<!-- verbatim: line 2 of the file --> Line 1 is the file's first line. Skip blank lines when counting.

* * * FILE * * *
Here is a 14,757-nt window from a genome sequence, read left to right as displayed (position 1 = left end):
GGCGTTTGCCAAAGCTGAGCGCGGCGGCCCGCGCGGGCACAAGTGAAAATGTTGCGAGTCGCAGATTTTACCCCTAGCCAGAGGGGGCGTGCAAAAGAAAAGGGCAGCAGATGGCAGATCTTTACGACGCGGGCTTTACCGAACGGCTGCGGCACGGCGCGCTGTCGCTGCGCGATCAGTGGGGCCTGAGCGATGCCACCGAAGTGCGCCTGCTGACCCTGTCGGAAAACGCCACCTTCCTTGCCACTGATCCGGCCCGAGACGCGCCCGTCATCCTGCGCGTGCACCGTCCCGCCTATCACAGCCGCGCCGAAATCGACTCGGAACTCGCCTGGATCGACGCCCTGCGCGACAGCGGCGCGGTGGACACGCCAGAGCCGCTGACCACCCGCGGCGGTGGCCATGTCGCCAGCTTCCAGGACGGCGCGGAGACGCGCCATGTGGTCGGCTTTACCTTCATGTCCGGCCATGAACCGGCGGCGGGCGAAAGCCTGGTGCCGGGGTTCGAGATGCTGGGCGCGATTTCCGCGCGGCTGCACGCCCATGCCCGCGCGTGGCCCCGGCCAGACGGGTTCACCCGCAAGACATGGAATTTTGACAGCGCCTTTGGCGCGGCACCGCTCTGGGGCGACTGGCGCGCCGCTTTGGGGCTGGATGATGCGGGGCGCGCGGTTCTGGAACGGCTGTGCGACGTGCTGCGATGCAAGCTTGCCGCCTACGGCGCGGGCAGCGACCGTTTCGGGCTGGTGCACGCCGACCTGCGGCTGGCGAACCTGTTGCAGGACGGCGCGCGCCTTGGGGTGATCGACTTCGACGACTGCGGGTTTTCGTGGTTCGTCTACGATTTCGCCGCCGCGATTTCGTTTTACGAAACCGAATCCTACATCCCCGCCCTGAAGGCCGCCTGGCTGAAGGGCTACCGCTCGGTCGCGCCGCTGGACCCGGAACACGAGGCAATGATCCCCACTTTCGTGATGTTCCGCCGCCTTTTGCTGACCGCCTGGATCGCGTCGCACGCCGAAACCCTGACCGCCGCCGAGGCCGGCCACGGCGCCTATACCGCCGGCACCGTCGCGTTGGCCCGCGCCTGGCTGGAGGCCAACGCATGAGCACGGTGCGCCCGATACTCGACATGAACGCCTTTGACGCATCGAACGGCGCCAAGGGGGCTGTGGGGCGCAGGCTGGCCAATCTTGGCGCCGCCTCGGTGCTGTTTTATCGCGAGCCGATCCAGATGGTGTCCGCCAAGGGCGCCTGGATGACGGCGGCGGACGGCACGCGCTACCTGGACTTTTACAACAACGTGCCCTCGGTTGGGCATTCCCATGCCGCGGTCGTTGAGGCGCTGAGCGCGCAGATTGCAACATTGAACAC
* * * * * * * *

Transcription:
GGCGTTTGCCAAAGCTGAGCGCGGCGGCCCGCGCGGGCACAAGTGAAAATGTTGCGAGTCGCAGATTTTACCCCTAGCCAGAGGGGGCGTGCAAAAGAAAAGGGCAGCAGATGGCAGATCTTTACGACGCGGGCTTTACCGAACGGCTGCGGCACGGCGCGCTGTCGCTGCGCGATCAGTGGGGCCTGAGCGATGCCACCGAAGTGCGCCTGCTGACCCTGTCGGAAAACGCCACCTTCCTTGCCACTGATCCGGCCCGAGACGCGCCCGTCATCCTGCGCGTGCACCGTCCCGCCTATCACAGCCGCGCCGAAATCGACTCGGAACTCGCCTGGATCGACGCCCTGCGCGACAGCGGCGCGGTGGACACGCCAGAGCCGCTGACCACCCGCGGCGGTGGCCATGTCGCCAGCTTCCAGGACGGCGCGGAGACGCGCCATGTGGTCGGCTTTACCTTCATGTCCGGCCATGAACCGGCGGCGGGCGAAAGCCTGGTGCCGGGGTTCGAGATGCTGGGCGCGATTTCCGCGCGGCTGCACGCCCATGCCCGCGCGTGGCCCCGGCCAGACGGGTTCACCCGCAAGACATGGAATTTTGACAGCGCCTTTGGCGCGGCACCGCTCTGGGGCGACTGGCGCGCCGCTTTGGGGCTGGATGATGCGGGGCGCGCGGTTCTGGAACGGCTGTGCGACGTGCTGCGATGCAAGCTTGCCGCCTACGGCGCGGGCAGCGACCGTTTCGGGCTGGTGCACGCCGACCTGCGGCTGGCGAACCTGTTGCAGGACGGCGCGCGCCTTGGGGTGATCGACTTCGACGACTGCGGGTTTTCGTGGTTCGTCTACGATTTCGCCGCCGCGATTTCGTTTTACGAAACCGAATCCTACATCCCCGCCCTGAAGGCCGCCTGGCTGAAGGGCTACCGCTCGGTCGCGCCGCTGGACCCGGAACACGAGGCAATGATCCCCACTTTCGTGATGTTCCGCCGCCTTTTGCTGACCGCCTGGATCGCGTCGCACGCCGAAACCCTGACCGCCGCCGAGGCCGGCCACGGCGCCTATACCGCCGGCACCGTCGCGTTGGCCCGCGCCTGGCTGGAGGCCAACGCATGAGCACGGTGCGCCCGATACTCGACATGAACGCCTTTGACGCATCGAACGGCGCCAAGGGGGCTGTGGGGCGCAGGCTGGCCAATCTTGGCGCCGCCTCGGTGCTGTTTTATCGCGAGCCGATCCAGATGGTGTCCGCCAAGGGCGCCTGGATGACGGCGGCGGACGGCACGCGCTACCTGGACTTTTACAACAACGTGCCCTCGGTTGGGCATTCCCATGCCGCGGTCGTTGAGGCGCTGAGCGCGCAGATTGCAACATTGAACAC